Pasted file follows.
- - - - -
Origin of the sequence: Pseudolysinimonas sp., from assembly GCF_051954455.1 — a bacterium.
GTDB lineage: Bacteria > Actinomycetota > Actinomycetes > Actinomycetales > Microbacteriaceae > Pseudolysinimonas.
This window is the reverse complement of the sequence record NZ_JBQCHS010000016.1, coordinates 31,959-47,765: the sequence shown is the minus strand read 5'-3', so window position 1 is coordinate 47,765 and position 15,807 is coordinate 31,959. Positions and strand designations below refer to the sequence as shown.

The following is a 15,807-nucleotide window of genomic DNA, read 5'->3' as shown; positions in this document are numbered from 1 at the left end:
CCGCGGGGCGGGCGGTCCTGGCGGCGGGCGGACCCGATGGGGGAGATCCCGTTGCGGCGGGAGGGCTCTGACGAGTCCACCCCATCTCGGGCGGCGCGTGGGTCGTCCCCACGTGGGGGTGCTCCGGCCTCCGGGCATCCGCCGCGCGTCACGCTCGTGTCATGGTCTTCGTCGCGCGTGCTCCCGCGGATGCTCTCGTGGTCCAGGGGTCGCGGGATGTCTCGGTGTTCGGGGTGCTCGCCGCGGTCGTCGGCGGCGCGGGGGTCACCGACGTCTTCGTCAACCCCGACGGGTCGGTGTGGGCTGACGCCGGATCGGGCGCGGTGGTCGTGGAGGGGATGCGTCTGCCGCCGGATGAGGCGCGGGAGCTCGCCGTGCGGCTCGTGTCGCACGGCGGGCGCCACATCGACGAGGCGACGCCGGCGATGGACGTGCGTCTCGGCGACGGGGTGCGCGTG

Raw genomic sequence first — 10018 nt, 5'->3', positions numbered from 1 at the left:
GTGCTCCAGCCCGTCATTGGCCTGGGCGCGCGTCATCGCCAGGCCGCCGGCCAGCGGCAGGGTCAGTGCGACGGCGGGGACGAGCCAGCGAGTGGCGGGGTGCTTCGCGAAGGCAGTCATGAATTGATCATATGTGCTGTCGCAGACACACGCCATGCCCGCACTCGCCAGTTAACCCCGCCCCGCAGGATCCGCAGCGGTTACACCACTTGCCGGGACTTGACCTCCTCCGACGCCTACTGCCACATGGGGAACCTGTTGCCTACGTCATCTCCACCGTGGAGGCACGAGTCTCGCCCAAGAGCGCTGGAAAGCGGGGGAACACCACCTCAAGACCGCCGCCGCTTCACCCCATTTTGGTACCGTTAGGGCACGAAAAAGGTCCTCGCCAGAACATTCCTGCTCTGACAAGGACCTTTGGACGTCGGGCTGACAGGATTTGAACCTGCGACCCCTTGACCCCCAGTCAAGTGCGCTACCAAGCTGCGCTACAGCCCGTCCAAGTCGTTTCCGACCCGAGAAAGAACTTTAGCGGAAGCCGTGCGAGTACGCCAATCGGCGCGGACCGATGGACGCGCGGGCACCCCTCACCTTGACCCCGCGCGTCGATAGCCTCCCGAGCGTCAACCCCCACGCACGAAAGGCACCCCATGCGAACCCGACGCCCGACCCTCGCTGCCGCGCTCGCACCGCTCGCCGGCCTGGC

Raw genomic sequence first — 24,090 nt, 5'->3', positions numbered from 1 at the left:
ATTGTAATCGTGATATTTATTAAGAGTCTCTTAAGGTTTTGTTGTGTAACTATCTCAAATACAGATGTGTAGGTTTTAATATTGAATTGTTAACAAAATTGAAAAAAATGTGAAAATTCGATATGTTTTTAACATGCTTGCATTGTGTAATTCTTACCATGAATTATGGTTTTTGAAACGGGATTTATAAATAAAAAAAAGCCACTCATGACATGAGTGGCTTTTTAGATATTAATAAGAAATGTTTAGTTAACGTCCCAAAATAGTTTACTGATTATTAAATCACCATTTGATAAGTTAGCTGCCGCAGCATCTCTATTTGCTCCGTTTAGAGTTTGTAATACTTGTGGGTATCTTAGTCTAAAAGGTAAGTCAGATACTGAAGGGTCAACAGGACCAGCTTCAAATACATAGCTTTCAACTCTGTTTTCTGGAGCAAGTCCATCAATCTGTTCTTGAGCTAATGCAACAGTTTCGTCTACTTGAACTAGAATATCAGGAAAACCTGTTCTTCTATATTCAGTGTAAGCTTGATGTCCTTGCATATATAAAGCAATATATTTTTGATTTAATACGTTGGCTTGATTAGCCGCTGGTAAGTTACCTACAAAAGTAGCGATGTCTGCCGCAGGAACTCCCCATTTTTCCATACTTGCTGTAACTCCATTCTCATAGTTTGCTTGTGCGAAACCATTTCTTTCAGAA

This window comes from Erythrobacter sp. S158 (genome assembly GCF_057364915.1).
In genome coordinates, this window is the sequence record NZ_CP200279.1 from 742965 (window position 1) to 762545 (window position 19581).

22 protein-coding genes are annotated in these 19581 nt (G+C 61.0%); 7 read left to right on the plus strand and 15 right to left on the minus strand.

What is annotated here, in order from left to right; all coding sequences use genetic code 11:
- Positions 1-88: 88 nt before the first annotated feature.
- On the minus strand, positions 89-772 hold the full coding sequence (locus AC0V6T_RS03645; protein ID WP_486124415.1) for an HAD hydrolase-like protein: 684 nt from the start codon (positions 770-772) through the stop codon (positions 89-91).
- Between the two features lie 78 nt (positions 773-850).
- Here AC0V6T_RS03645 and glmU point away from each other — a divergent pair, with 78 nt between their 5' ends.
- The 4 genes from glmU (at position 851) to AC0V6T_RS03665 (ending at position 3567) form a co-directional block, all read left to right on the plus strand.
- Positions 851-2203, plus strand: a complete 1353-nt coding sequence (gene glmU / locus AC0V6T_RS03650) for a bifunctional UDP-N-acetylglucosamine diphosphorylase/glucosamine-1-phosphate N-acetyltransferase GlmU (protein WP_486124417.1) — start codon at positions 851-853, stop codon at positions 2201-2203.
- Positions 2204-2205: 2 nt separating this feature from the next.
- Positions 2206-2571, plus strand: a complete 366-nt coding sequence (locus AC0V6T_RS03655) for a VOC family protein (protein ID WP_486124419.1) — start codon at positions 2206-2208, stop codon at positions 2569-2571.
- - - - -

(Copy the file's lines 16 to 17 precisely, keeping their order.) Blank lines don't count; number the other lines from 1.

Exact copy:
- Between the two features lie 78 nt (positions 773-850).
- Here AC0V6T_RS03645 and glmU point away from each other — a divergent pair, with 78 nt between their 5' ends.